With perhaps the best weekend of college basketball having just past, the biggest news Monday was created by two guys whose seasons are already over. Andrew Bogut of Utah and Ike Diogu of Arizona State each announced that they are eligible for this summer's NBA Draft. Diogu hasn't hired an agent and could return to ASU if he withdraws by June 21st. Bogut did hire an agent, so his NCAA days are definitely over.
What do these two guys do well that might interest NBA teams this summer? As always, I'll try to illustrate with data what I struggle to put into words.
|Andrew Bogut||20||7' 0"||245|
|Ike Diogu||21||6' 8"||250|
Bogut is already one of the best post players in the country, and he won't be able to legally drink in this country until after Thanksgiving. That leaves plenty of years to improve and have a productive career. Diogu is slightly more than a year older.
***EDITOR'S NOTE - I don't know what I did to irritate Blogger now, but the table that fit here earlier now feels the need to force its way down the page. Please scroll down for the rest of the post. ***
Bogut is being talked about as the possible #1 overall pick in the draft, and he just might be the best rebounder in the country. So far, Sean May is the only player I've seen whose defensive and overall rebound rate are anywhere near Bogut's 31% and 24%. You probably have to downgrade his performance a little due to Utah's low strength of schedule (115th according to Mr. Pomeroy), but his numbers are still eye-catching.
Bogut started all 68 of Utah's games the past two seasons, and has shown solid improvement from his freshman year to now. He was already the focal point of Utah's offense last year, but every possession seemed to run through the big guy this year, as his 29% of team possessions rate makes evident. Even with the large jump in possessions, Bogut's offensive rating jumped from a solid 113 to a stellar 126. Getting to the free throw line more often, shooting better there, and grabbing more offensive rebounds were all big reasons for the improved rating.
My only knocks on Bogut might be his low FTA/FGA and blocks/40 rates. The free throw rate seems fairly pedestrian for a big-time post scorer, and I'd expect more blocks from a long-armed 7-footer in the NCAA.
Bogut has a reputation as a good passer, and his pass rating looks pretty solid for a center.
Diogu also started every game of his career, and saw significant playing time from the get-go. He's been a great scorer his entire career, as he posted a points/40 rate of 23.6 as a freshman. Ike continues to be an excellent scorer, but he has hardly shown any development in three years of college ball. His scoring efficiency has been level, his passing and rebounding rates are both only slightly higher than his freshman year, and his (somewhat high) turnover rate remains the same.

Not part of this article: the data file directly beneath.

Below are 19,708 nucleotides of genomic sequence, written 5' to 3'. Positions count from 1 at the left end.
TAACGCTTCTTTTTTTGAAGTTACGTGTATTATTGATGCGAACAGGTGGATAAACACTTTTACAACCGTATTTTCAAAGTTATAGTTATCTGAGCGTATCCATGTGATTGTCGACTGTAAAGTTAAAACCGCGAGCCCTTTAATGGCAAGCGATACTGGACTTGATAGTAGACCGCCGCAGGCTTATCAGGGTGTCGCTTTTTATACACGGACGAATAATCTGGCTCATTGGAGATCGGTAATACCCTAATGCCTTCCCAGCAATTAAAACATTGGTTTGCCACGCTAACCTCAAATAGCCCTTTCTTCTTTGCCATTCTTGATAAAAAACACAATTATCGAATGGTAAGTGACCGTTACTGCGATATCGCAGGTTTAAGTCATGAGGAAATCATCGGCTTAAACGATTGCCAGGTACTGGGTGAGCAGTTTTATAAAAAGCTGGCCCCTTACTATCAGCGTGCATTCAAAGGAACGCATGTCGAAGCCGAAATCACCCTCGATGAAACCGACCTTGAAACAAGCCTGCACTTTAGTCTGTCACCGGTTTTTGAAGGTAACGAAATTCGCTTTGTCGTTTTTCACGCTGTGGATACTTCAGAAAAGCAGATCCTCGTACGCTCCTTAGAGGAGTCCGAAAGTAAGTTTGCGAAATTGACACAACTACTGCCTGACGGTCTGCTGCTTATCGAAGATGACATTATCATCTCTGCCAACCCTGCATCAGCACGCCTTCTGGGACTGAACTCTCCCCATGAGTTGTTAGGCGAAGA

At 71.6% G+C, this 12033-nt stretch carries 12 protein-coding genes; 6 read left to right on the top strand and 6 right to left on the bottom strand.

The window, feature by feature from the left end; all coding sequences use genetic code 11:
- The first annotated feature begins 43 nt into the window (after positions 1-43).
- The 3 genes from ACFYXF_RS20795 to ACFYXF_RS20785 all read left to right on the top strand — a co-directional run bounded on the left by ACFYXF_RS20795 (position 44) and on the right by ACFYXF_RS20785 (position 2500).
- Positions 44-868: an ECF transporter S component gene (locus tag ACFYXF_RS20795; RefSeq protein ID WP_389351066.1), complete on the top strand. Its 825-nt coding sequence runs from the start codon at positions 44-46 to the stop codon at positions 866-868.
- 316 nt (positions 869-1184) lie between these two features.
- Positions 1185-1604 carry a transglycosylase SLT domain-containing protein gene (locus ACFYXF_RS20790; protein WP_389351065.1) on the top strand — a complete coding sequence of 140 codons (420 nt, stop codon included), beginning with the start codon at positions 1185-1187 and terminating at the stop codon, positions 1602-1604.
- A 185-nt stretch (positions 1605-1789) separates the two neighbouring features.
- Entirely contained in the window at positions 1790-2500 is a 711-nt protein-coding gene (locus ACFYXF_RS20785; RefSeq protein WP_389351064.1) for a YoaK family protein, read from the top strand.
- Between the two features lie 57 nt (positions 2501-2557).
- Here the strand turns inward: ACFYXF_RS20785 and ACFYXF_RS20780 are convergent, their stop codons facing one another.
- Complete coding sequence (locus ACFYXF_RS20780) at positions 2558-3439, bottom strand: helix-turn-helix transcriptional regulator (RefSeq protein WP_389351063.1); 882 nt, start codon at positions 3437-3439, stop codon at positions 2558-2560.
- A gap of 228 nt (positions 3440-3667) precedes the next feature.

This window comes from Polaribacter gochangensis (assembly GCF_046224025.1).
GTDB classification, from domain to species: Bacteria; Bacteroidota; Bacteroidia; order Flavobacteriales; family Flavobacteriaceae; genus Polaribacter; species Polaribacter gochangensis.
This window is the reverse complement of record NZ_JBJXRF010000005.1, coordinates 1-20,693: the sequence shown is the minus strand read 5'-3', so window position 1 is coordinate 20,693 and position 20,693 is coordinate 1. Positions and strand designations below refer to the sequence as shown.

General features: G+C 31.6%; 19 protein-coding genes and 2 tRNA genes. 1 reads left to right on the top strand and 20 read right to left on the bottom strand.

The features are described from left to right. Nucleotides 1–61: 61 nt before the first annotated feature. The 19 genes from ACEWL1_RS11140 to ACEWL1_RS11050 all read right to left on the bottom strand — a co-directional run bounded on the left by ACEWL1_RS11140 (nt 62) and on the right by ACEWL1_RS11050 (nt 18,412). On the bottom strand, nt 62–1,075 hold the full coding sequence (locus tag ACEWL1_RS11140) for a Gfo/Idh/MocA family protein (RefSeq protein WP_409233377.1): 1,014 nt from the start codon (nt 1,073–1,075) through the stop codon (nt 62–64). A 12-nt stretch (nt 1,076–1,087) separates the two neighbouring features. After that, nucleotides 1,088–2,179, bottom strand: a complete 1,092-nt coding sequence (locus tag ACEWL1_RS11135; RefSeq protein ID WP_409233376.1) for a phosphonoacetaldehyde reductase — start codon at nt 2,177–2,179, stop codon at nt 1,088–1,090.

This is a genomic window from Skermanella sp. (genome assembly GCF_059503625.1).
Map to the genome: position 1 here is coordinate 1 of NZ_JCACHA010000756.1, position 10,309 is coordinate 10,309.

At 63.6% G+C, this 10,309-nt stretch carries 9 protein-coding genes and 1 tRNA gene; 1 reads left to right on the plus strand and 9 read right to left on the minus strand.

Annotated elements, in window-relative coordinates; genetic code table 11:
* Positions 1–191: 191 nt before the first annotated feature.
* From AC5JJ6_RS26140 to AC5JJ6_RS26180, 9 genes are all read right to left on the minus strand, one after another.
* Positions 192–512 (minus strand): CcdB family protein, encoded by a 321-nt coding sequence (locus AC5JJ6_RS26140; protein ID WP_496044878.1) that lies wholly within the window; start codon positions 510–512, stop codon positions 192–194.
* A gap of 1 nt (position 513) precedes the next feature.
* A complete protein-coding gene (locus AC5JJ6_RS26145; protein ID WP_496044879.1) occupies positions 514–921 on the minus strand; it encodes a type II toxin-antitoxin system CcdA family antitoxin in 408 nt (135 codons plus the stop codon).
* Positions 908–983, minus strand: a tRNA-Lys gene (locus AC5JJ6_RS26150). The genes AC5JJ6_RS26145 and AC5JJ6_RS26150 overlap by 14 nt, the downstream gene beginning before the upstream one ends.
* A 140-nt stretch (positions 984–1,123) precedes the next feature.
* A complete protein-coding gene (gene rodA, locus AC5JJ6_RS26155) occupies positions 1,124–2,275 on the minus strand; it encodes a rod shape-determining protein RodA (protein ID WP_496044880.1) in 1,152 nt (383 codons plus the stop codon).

As Ken Pomeroy often pointed out during the season, a major part of Diogu's scoring is his propensity for drawing fouls and making free throws. His high FTA/FGA and FT% numbers will be an asset to his future team.
A quick scan of the traditional numbers and traditional "experts" might suggest Diogu is a solid rebounder. His Reb/Game averages of 7.8, 8.9, and 9.8 suggest rebounding competence, as well as year-to-year improvement. One draft site had the following to say in its profile of Diogu-
He is a simply a beast on the glass, using his excellent combination of strengthThe numbers are misleading because he played a ton of minutes for a team whose pace ranked in the top 1/5 of NCAA teams. Take a look at the rebound % column - Diogu's rate would've had a hard time cracking the top ten in this year's Big Ten (yes, I realize I'm comparing his season totals to the other guys's conference totals). Given his size, Diogu would be expected to play PF in the NBA, so he needs to improve his board work to avoid being a one-dimensional player.
(both upper and lower body), a terrific wingspan, fantastic anticipation
and athletic ability to predict where the ball is headed and then
rebound that comes his way, on both the offensive and defensive